However, it was not only the woman who demonstrated great love for her daughter and surrendered in faith to our Lord. Jesus showed that His love for us is even greater. This was because when the Lord entered into pagan territory, He was trying to find some peace amidst the rising hostility of the religious leaders against Him. And earlier on, we read how He was saddened by the death of His cousin, John the Baptist and how He wanted to take time to pray, away from the crowd, but He could not go anywhere unrecognized or unknown, because the people would follow after Him. He ended up ministering to them. So Jesus and His disciples thought that taking refuge in the pagan territory would be the safest and most private place to be without being disturbed unduly. So we can understand the reluctance of Jesus to respond to the plea of the woman, for fear that He would draw the attention of other people and that would once again disrupt His desire for privacy so that He could think through His ministry and discern how to move forward.
Indeed, it is love that overcomes every obstacle to healing, forgiveness and restoration. When we love, we will place no limits to what we can do. Even when all the odds are against us, we will do everything in our power to make it happen. Let us pray for the love of God so that with this love we can also love our brothers and sisters like Jesus, especially those who are very difficult to love. Through our patient, forgiving and long-suffering love, we will be able to heal them and give them new life and hope. It is this love that will also give us the faith of the Canaanite woman to never give up on difficult people, or on the power of prayer, because God never gives up on us as well. With faith and love, there is always hope. This is why these three virtues go together.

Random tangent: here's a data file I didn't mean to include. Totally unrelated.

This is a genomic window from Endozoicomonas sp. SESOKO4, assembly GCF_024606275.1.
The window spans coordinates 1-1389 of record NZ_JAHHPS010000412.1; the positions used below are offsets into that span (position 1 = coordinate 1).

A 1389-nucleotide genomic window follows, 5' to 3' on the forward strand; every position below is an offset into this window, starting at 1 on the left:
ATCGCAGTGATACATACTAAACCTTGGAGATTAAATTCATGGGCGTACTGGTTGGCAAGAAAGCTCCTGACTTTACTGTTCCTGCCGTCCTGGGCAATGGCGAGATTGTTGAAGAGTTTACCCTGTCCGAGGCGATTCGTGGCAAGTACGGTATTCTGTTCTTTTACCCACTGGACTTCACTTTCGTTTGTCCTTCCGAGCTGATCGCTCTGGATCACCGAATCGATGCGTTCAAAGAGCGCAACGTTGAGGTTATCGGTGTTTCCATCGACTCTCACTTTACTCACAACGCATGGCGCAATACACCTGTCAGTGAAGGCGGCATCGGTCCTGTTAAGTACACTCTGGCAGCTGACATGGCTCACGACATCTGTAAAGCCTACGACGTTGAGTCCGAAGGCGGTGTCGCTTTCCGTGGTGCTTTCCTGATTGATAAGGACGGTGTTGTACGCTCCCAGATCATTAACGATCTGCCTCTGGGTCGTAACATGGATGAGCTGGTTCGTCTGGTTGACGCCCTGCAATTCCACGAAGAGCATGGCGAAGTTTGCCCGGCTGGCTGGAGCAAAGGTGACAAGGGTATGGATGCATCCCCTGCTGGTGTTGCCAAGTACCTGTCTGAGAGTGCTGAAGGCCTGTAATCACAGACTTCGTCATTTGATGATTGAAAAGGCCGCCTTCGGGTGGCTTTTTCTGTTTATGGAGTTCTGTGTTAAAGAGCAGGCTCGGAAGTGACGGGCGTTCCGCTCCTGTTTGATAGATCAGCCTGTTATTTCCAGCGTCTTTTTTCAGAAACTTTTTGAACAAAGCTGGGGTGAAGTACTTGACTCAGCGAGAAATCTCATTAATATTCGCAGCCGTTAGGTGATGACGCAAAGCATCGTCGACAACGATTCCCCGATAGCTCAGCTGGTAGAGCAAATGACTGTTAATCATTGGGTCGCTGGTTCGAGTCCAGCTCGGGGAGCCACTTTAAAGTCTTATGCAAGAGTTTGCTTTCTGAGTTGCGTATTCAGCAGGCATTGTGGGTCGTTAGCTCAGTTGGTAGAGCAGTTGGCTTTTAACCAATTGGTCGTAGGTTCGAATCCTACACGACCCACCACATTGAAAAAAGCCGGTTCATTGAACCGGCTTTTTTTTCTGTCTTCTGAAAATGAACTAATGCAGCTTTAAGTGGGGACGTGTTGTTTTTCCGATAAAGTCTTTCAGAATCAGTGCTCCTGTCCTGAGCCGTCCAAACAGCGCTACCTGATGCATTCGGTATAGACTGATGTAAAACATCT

Written by The Most Rev William Goh, Roman Catholic Archbishop of Singapore © All Rights Reserved. The contents of this page may not be reproduced, in whole or in part, in any form or by any means, without the prior written permission from the Archbishop’s Office. This includes extracts, quotations, and summaries.
Note: You may share this reflection with someone. However, please note that reflections are not archived online nor will they be available via email request.